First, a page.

Earlier this year while most folks were focused on the state budget impasse, a pitched battle was waged under the capitol dome, one that set the stage for a larger war over public pensions and how to deal with what everyone agrees are rough seas ahead.
Pennsylvania’s two largest pension funds, the State Employees Retirement System and the Public School Employees Retirement System see massive problems in 2012. Municipal pensions across Pennsylvania, most notably in Philadelphia and Pittsburgh, are also teetering on the brink or already underfunded. The media will point fingers, cast blame and ponder how we got here. None of that matters. As the old saying reminds us: wherever you go, there you are. And here we are.
The battle over House Bill 1828, which ultimately gave Philadelphia the authority to raise its sales tax and make changes to its pension amortization schedule, temporarily staved off the pain. What was clear during the debate and wrangling over HB 1828 is that there will be a concerted effort at every level of government, from the General Assembly to the municipal and school board collective bargaining tables, to switch public pensions from defined benefit plans to defined contribution plans.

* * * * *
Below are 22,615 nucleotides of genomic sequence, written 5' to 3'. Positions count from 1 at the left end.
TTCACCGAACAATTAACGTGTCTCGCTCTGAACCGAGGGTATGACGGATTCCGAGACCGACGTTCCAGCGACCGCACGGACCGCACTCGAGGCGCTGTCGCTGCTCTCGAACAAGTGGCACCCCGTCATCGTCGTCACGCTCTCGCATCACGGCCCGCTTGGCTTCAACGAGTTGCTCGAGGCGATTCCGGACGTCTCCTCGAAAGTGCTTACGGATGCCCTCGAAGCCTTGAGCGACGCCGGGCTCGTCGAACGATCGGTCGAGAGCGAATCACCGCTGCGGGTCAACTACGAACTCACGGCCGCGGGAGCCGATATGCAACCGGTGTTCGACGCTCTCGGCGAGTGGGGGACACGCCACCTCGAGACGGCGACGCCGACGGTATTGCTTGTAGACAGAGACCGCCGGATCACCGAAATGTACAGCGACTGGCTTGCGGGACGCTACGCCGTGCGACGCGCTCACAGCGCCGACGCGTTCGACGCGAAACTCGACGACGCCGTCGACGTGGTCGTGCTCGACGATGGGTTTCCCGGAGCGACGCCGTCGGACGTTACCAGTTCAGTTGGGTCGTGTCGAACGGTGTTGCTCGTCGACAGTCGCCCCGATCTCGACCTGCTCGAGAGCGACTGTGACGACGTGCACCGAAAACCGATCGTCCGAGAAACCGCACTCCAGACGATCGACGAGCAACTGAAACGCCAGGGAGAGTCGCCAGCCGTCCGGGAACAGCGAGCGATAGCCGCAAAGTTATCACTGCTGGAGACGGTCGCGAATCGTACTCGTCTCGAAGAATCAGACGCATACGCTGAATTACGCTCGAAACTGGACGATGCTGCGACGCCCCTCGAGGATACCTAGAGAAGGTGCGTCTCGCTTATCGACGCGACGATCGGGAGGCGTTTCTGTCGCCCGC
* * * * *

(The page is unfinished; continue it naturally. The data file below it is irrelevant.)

While the effect of such a switch on pension plan solvency can be argued either way, what is less clear is the impact that it will have on retirees and current workers who are nearing retirement age. We learned this week in Michigan that defined contribution plans do not come close to offering the same level of retirement security that defined benefit plans provide. More critical, however, is that they were never designed to do so. They were originally envisioned as supplements to retirement income, not the whole shootin’ match. Check out the story here.
As lawmakers begin preliminary discussions on pension reforms, perhaps as early as January, it will be interesting to see if anyone discusses wholesale pension changes in the context of how many Pennsylvanians may end up falling well below the poverty line while in the twilight of their lives. Everyone -- from workers to employers to elected officials -- has a huge stake in the outcome of this particular poker game.